Immunity for the telcos is taken off the table, for now. It’s my guess that the backwards immunity for telcos pushed for by the Bush Administration is far less about protecting the telcos, and far more about making sure that court cases don’t end up revealing the really dark shit that our goverment has been doing.
The Web companies are, in effect, taking the trail of crumbs people leave behind as they move around the Internet, and then analyzing them to anticipate people’s next steps. So anybody who searches for information on such disparate topics as iron supplements, airlines, hotels and soft drinks may see ads for those products and services later on.
Consumers have not complained to any great extent about data collection online. But privacy experts say that is because the collection is invisible to them. Unlike Facebook’s Beacon program, which stirred controversy last year when it broadcast its members’ purchases to their online friends, most companies do not flash a notice on the screen when they collect data about visitors to their sites.
“When you start to get into the details, it’s scarier than you might suspect,” said Marc Rotenberg, executive director of the Electronic Privacy Information Center, a privacy rights group. “We’re recording preferences, hopes, worries and fears.” (NYT link)
Click Forensics, a company that certainly benefits from press about high click fraud, has come out with another scary statement: Click Fraud accounts for more than 28% of clicks on content networks, which I assume means AdSense and similar types of syndicated networks. The overall rate of fraud is more than 16%, the company claims. Seeking Alpha covers it here.
The thing is, we’ve heard this before, and before that, and probably before that, and the response from Yahoo and Google is always the same: Click Forensics has got it all wrong. We catch nearly all fraud before anyone has to pay for it. All of this is overblown and misunderstood.
So why does Click Forensics keep at it? Who’s right here?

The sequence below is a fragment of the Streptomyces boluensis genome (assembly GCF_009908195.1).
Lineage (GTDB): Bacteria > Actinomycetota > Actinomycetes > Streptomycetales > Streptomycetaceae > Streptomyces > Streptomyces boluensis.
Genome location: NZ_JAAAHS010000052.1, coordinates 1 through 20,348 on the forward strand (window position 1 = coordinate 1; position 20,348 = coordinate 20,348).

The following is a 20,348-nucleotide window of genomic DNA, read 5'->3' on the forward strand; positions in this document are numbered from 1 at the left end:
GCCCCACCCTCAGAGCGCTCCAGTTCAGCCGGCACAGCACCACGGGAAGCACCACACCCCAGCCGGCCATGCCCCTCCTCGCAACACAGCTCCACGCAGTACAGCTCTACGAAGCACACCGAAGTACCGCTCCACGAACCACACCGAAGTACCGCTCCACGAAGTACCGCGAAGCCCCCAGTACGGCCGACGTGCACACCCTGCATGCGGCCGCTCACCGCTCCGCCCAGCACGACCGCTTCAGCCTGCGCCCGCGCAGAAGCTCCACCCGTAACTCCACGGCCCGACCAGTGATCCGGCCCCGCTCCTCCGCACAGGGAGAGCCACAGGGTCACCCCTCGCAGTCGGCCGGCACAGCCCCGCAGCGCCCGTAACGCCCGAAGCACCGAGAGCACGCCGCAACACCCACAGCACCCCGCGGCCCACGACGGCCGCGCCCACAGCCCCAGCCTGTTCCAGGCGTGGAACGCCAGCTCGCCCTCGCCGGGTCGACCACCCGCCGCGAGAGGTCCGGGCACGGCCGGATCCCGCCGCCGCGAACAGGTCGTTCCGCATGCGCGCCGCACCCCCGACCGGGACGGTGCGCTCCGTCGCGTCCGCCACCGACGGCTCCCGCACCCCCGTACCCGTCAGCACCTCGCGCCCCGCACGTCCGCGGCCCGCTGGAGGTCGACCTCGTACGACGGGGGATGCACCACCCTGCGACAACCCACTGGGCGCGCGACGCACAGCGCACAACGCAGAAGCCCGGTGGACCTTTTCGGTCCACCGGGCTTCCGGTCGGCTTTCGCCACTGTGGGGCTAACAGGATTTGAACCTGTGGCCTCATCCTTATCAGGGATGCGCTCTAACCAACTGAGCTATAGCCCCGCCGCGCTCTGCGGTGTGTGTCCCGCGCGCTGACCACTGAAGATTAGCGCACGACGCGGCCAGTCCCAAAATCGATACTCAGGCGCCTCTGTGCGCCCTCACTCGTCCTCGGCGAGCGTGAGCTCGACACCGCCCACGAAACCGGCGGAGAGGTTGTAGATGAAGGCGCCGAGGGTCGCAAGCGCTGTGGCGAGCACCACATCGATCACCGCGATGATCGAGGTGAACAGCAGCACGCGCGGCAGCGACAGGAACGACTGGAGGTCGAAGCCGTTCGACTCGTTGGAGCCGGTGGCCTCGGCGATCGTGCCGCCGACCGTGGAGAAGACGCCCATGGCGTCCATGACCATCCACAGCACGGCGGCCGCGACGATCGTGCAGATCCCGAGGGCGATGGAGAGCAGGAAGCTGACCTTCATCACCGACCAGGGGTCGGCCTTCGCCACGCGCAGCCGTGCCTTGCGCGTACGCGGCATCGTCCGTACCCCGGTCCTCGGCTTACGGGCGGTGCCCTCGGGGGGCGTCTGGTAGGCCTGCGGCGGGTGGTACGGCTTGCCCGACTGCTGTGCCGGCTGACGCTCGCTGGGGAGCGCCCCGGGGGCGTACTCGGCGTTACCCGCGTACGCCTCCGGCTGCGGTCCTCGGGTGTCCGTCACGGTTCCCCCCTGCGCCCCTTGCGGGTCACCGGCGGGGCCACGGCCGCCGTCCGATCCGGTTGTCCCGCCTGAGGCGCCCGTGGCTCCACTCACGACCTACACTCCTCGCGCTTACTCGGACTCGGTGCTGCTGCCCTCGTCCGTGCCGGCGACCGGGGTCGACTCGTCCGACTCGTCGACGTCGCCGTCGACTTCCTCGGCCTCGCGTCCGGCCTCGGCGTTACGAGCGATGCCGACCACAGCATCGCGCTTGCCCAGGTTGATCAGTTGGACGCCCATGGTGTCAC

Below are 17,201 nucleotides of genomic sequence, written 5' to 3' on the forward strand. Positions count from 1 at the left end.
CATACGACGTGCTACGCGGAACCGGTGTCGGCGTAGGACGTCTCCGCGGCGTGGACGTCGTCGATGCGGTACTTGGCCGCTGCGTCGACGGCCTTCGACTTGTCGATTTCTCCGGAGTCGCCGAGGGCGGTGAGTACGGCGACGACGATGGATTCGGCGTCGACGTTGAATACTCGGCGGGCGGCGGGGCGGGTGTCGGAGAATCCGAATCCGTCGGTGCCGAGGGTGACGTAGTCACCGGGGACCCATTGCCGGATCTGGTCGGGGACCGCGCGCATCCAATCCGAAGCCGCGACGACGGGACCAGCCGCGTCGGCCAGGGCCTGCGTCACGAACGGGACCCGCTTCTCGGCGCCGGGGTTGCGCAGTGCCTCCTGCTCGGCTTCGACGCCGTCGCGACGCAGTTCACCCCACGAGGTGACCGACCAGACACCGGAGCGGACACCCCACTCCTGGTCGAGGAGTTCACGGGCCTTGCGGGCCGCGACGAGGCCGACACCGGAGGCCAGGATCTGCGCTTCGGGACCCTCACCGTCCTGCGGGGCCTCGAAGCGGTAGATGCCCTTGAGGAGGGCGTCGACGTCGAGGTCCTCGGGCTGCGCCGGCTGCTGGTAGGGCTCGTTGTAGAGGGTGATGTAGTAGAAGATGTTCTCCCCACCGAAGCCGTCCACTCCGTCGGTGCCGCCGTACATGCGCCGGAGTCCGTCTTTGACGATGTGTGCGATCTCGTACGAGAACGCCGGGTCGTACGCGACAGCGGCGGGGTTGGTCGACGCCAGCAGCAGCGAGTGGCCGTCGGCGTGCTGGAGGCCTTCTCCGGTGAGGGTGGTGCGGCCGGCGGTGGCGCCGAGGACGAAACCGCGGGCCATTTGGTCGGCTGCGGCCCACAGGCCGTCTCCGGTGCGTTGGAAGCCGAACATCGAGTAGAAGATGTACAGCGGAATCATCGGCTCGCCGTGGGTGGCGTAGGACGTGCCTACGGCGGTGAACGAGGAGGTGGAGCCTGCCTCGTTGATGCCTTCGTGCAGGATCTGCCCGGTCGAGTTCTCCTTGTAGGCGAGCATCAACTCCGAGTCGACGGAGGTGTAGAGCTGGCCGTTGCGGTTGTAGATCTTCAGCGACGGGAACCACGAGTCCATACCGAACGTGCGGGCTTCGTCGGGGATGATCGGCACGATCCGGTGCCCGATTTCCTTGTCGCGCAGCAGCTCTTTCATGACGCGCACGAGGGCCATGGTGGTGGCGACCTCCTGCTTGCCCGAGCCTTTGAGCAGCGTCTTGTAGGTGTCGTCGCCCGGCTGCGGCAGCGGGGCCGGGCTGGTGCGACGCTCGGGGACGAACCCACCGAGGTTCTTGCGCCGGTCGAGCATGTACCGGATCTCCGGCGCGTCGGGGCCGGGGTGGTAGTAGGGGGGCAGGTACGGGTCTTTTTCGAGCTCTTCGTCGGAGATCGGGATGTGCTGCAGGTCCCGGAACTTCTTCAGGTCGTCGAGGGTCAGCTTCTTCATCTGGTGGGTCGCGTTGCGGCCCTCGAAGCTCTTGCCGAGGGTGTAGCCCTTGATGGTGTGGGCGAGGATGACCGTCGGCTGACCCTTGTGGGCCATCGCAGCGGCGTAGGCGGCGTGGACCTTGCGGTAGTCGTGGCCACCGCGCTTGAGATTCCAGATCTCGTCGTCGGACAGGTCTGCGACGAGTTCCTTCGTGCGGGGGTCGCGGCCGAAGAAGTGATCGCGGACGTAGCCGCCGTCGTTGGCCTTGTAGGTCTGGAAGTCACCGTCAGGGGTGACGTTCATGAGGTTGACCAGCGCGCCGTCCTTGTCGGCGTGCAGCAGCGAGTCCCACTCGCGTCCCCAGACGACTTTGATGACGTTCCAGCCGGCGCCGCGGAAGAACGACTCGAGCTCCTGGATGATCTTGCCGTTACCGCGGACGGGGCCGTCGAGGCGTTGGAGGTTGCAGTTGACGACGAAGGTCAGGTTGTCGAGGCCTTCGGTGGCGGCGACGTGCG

Just sent this link – an internal email from Kevin Johnson, Microsoft President, to employees (and posted to Microsoft’s press area as well). Can’t find much news in it but…
A while back I wrote a piece in which I expressed concerns about how Google might use data it has on individuals, and suggesting that I and perhaps others have hit their “Google saturation point.” The post elicited alot of comments, including Matt Cutts of Google, who promised to respond with some policy clarifications. Well, the response got stuck in his mailbox, but he just posted it now. Here is the highlight:
For example, our internal user data access agreement explicitly mentions that Google employees are not allowed to try to access data on any public figure, any employee at a particular company, or any acquaintance. To do so would be grounds for immediate termination. So for the case that you’re worried about (running a start-up using Google’s tools), we have mechanisms and policies in place that specifically protect your privacy in that situation.
But…this allows them, from what I can tell, to access information on anyone who is not a “public figure, any employee at a particular company, or any acquaintance.”
The way it’s worded, it seems to be pretty easy to get around. “Hey Joe, do you know Battelle?” “No, who’s he?” “Never mind, can you just go check out his files for me?”
Punch, counterpunch. Someone tell the chief counsels to shut the f. up. More than three quarters of this Microsoft response is legalese. Please.
In a blog post that will be its only response, according to an email I was sent, Google fires pretty much everything it has at the Microsoft/Yahoo deal.
… Could Microsoft now attempt to exert the same sort of inappropriate and
illegal influence over the Internet that it did with the PC? While the
Internet rewards competitive innovation, Microsoft has frequently sought to
establish proprietary monopolies — and then leverage its dominance into
new, adjacent markets.
Could the acquisition of Yahoo! allow Microsoft — despite its legacy of
serious legal and regulatory offenses — to extend unfair practices from
browsers and operating systems to the Internet? In addition, Microsoft plus
Yahoo! equals an overwhelming share of instant messaging and web email
accounts. And between them, the two companies operate the two most heavily
trafficked portals on the Internet. Could a combination of the two take
advantage of a PC software monopoly to unfairly limit the ability of
consumers to freely access competitors’ email, IM, and web-based services?
Policymakers around the world need to ask these questions — and consumers
deserve satisfying answers.
This hostile bid was announced on Friday so there is plenty of time for